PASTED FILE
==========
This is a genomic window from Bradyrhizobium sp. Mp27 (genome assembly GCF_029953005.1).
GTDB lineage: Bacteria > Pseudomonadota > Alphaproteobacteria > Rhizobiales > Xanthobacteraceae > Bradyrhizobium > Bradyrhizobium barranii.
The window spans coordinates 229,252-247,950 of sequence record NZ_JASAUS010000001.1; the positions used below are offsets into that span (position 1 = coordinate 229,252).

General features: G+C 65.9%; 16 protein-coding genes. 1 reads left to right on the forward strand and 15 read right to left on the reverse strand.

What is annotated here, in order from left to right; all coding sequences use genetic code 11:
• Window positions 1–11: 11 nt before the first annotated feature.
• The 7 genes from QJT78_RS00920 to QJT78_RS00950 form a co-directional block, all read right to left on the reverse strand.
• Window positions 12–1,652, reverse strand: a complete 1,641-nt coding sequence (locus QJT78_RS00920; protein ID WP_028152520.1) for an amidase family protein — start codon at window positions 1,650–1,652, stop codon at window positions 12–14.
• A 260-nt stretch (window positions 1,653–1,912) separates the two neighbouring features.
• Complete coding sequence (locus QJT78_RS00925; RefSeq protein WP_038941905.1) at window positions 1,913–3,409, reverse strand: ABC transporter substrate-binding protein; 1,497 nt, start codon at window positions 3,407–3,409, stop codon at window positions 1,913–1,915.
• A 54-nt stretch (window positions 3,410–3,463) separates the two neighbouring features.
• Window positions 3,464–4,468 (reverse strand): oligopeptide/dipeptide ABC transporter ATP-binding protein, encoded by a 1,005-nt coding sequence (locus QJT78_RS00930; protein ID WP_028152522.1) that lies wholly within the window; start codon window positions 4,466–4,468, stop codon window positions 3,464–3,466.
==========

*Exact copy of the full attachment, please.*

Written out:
This is a genomic window from Bradyrhizobium sp. Mp27 (genome assembly GCF_029953005.1).
GTDB lineage: Bacteria > Pseudomonadota > Alphaproteobacteria > Rhizobiales > Xanthobacteraceae > Bradyrhizobium > Bradyrhizobium barranii.
The window spans coordinates 229,252-247,950 of sequence record NZ_JASAUS010000001.1; the positions used below are offsets into that span (position 1 = coordinate 229,252).

General features: G+C 65.9%; 16 protein-coding genes. 1 reads left to right on the forward strand and 15 read right to left on the reverse strand.

What is annotated here, in order from left to right; all coding sequences use genetic code 11:
• Window positions 1–11: 11 nt before the first annotated feature.
• The 7 genes from QJT78_RS00920 to QJT78_RS00950 form a co-directional block, all read right to left on the reverse strand.
• Window positions 12–1,652, reverse strand: a complete 1,641-nt coding sequence (locus QJT78_RS00920; protein ID WP_028152520.1) for an amidase family protein — start codon at window positions 1,650–1,652, stop codon at window positions 12–14.
• A 260-nt stretch (window positions 1,653–1,912) separates the two neighbouring features.
• Complete coding sequence (locus QJT78_RS00925; RefSeq protein WP_038941905.1) at window positions 1,913–3,409, reverse strand: ABC transporter substrate-binding protein; 1,497 nt, start codon at window positions 3,407–3,409, stop codon at window positions 1,913–1,915.
• A 54-nt stretch (window positions 3,410–3,463) separates the two neighbouring features.
• Window positions 3,464–4,468 (reverse strand): oligopeptide/dipeptide ABC transporter ATP-binding protein, encoded by a 1,005-nt coding sequence (locus QJT78_RS00930; protein ID WP_028152522.1) that lies wholly within the window; start codon window positions 4,466–4,468, stop codon window positions 3,464–3,466.